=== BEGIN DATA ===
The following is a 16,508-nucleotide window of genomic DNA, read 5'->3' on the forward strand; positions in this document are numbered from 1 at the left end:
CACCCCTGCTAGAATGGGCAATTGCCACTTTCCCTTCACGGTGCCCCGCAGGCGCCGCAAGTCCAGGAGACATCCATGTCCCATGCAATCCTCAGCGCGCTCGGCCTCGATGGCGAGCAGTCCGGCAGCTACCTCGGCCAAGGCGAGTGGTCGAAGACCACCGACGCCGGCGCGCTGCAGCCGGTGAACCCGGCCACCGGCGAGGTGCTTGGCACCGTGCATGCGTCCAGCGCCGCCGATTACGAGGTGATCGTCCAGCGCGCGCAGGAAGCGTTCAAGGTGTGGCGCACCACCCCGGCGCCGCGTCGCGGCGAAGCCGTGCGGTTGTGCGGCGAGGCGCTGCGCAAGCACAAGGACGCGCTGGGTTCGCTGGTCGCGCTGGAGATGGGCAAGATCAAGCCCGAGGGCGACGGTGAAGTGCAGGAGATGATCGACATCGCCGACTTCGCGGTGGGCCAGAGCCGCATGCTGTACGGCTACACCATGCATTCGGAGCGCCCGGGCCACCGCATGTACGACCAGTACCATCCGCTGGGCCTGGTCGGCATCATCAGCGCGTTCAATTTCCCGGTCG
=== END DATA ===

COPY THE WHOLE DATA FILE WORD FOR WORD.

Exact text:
The following is a 16,508-nucleotide window of genomic DNA, read 5'->3' on the forward strand; positions in this document are numbered from 1 at the left end:
CACCCCTGCTAGAATGGGCAATTGCCACTTTCCCTTCACGGTGCCCCGCAGGCGCCGCAAGTCCAGGAGACATCCATGTCCCATGCAATCCTCAGCGCGCTCGGCCTCGATGGCGAGCAGTCCGGCAGCTACCTCGGCCAAGGCGAGTGGTCGAAGACCACCGACGCCGGCGCGCTGCAGCCGGTGAACCCGGCCACCGGCGAGGTGCTTGGCACCGTGCATGCGTCCAGCGCCGCCGATTACGAGGTGATCGTCCAGCGCGCGCAGGAAGCGTTCAAGGTGTGGCGCACCACCCCGGCGCCGCGTCGCGGCGAAGCCGTGCGGTTGTGCGGCGAGGCGCTGCGCAAGCACAAGGACGCGCTGGGTTCGCTGGTCGCGCTGGAGATGGGCAAGATCAAGCCCGAGGGCGACGGTGAAGTGCAGGAGATGATCGACATCGCCGACTTCGCGGTGGGCCAGAGCCGCATGCTGTACGGCTACACCATGCATTCGGAGCGCCCGGGCCACCGCATGTACGACCAGTACCATCCGCTGGGCCTGGTCGGCATCATCAGCGCGTTCAATTTCCCGGTCG